The White House was drawn into the controversy Thursday over Jay-Z and Beyonce's recent trip to Cuba and the rapper's new song referencing President Barack Obama.
White House press secretary Jay Carney was asked at his daily briefing about the hip-hop mogul's new track entitled Open Letter, which contains lyrics that seem to imply that Obama himself gave Jay-Z and Beyonce special clearance to travel to the Caribbean nation, which American citizens are restricted from visiting.
A reporter sought Carney's clarification after referencing these lyrics from Jay-Z's song: "Obama said, 'Chill, you gonna get me impeached'/ You don't need this s*** anyway; chill with me on the beach. I done turned Havana to Atlanta/ Guayabera shirts and bandannas. ...Boy from the hood got White House clearance."
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"I guess nothing rhymes with Treasury," Carney joked. "Because Treasury offers and gives licenses for travel, as you know, and the White House has nothing to do with it." He added: "I am absolutely saying that the White house from the President on down had nothing to do with anybody's travel to Cuba that is something that Treasury handles."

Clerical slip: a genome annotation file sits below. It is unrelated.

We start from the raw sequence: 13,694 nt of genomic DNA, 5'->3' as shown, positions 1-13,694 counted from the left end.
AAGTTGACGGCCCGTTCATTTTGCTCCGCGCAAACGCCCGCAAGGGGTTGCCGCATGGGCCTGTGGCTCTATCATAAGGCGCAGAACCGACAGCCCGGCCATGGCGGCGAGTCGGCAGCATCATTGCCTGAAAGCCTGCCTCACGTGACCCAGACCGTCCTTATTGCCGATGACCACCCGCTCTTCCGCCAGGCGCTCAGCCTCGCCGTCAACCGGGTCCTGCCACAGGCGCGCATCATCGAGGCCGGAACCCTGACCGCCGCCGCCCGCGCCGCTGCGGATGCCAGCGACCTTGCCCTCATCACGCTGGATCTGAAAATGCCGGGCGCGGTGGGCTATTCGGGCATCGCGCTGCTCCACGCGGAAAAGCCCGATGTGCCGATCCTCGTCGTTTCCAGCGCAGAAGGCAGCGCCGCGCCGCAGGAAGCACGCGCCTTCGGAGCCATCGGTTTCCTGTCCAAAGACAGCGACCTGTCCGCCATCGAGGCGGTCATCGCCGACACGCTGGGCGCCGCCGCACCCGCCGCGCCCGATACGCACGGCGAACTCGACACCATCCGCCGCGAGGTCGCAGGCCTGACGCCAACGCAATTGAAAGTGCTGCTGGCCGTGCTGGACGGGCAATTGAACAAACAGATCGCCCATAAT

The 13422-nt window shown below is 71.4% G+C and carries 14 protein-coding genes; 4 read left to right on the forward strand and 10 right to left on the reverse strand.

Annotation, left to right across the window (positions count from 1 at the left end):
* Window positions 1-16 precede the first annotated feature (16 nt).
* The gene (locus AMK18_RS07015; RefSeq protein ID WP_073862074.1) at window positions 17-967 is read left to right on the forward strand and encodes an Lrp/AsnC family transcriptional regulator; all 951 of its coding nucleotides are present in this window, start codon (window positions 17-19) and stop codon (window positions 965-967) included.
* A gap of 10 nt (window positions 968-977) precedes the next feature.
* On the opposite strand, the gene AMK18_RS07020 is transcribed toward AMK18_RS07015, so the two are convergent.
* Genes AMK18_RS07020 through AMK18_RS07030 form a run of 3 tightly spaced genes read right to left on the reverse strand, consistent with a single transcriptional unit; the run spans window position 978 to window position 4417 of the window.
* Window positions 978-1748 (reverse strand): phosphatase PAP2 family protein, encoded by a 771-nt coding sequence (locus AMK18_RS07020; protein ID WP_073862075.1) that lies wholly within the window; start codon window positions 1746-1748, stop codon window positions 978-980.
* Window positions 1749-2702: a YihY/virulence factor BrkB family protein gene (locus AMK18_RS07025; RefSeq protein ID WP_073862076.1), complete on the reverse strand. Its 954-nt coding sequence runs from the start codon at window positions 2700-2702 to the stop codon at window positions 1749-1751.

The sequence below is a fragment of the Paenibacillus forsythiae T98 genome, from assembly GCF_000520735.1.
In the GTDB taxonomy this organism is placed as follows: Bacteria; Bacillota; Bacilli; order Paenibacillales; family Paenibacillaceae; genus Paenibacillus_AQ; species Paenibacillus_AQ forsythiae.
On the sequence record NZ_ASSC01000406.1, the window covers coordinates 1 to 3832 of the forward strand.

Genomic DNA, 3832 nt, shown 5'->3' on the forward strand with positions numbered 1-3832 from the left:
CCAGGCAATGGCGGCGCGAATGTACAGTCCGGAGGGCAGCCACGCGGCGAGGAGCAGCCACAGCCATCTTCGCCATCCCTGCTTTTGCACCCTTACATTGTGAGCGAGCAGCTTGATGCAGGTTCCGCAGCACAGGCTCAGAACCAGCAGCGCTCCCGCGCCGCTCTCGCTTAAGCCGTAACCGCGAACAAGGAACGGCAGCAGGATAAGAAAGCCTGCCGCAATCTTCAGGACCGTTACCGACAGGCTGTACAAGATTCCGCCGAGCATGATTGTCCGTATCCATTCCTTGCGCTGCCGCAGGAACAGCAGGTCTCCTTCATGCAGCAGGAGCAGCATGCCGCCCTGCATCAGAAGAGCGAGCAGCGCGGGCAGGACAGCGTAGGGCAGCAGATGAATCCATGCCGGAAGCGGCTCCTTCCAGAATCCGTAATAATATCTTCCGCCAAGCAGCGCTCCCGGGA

U.S. Treasury officials said Tuesday that the couple's trip was licensed as an educational exchange after two Cuban-American congressional members expressed concerns about the trip and questioned whether it was properly licensed.
In the song, Jay-Z talks about his distaste for politicians and asserts, "Y'all gon' learn today." The rapper also recites: "Want to give me jail time and a fine? Fine, let me commit a real crime." When asked for further comment, Carney reiterated, "It's a song. The President did not communicate with Jay-Z over this trip."
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Not passing up a chance to brag, Jay-Z reminds listeners of his part ownership of an NBA basketball team, rapping: "Would've brought the Nets to Brooklyn for free/ Except I made millions off it, you f***in' dweeb/ I still own the building, I'm still keeping my seats/ You buy that bulls***, you better keep your receipts."
What do you think of Jay's new political rhymes? Play music critic in the comments.